science and technology

Plasma therapy for coronavirus infections studied in Japan, other countries

Expectations are growing for a treatment in which seriously ill coronavirus patients receive plasma from people who have recovered from the infection. A Chinese research team published results on the efficacy of plasma therapy in the Proceedings of the National Academy of Sciences of the United States of America on April 6, and other countries, including Japan, have begun to study its use.

Plasma is a liquid component of blood that does not include red blood cells, white blood cells and other cellular components. It accounts for 55% of blood and contains water, proteins such as antibodies, lipids and sugars. According to the paper, the Chinese research team took plasma from people who had recovered from a coronavirus infection and administered 200 milliliters of it to 10 seriously ill patients. The recovered patients’ plasma contained antibodies that attacked the new coronavirus, increasing or maintaining antibodies in the sick patients’ blood.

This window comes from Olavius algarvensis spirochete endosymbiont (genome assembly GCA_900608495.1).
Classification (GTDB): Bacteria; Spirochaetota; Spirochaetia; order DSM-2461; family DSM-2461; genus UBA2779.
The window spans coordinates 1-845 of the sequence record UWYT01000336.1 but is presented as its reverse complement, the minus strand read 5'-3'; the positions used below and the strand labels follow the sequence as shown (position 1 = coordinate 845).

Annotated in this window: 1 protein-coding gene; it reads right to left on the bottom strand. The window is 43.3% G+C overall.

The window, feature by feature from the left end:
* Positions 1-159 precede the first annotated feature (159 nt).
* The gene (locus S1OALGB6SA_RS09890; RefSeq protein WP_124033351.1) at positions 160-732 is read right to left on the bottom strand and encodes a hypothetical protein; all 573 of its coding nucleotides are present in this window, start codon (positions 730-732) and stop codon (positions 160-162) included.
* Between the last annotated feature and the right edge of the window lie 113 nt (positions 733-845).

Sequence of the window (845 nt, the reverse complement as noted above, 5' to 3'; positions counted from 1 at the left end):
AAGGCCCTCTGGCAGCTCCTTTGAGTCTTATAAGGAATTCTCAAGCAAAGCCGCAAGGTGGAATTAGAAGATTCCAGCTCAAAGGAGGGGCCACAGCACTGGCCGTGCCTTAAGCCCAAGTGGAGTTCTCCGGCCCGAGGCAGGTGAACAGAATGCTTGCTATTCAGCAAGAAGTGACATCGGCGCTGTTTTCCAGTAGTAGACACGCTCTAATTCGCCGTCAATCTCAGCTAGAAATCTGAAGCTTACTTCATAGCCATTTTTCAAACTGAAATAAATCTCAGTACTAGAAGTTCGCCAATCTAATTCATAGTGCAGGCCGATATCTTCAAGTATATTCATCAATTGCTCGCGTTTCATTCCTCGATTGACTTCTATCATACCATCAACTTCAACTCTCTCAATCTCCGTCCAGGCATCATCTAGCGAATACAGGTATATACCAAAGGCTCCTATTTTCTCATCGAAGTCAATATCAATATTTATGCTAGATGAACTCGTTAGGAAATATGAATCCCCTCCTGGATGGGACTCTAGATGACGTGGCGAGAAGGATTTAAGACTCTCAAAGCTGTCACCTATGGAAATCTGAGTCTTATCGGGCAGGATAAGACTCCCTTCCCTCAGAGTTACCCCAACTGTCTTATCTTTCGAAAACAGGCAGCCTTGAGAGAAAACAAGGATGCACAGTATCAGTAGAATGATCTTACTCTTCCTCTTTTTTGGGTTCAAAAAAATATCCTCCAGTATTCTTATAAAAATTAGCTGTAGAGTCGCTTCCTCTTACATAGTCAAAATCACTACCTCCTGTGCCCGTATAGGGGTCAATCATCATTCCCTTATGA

The 10 patients’ symptoms, including fever and cough, improved within three days. In seven of them, the virus was no longer detected in their blood. The team explains that it could be a promising option to save the lives of critically ill patients.

In the United States, major general hospitals are planning to conduct large-scale studies to treat critically ill patients. The hospitals, through the American Red Cross and other organizations, are urging people who recovered more than two weeks prior to donate blood. Canada has also embarked on a study involving a number of institutions. In Japan, a team from the National Center for Global Health and Medicine has begun procedures for clinical research, in which about 400 milliliters of plasma from people who have recovered will be given to patients. The date of implementation has yet to be decided. Takeda Pharmaceutical Co., in cooperation with U.S. and European companies, is aiming to develop a plasma fractionation technique using components from the plasma of people who are fully recovered. Kitasato University Prof. Hidero Kitasato said: “The safety of plasma treatment must be carefully monitored because it contains substances other than antibodies, but it is expected to be highly effective. It could become a crucial last resort in the absence of an effective treatment.

Source: Japan News

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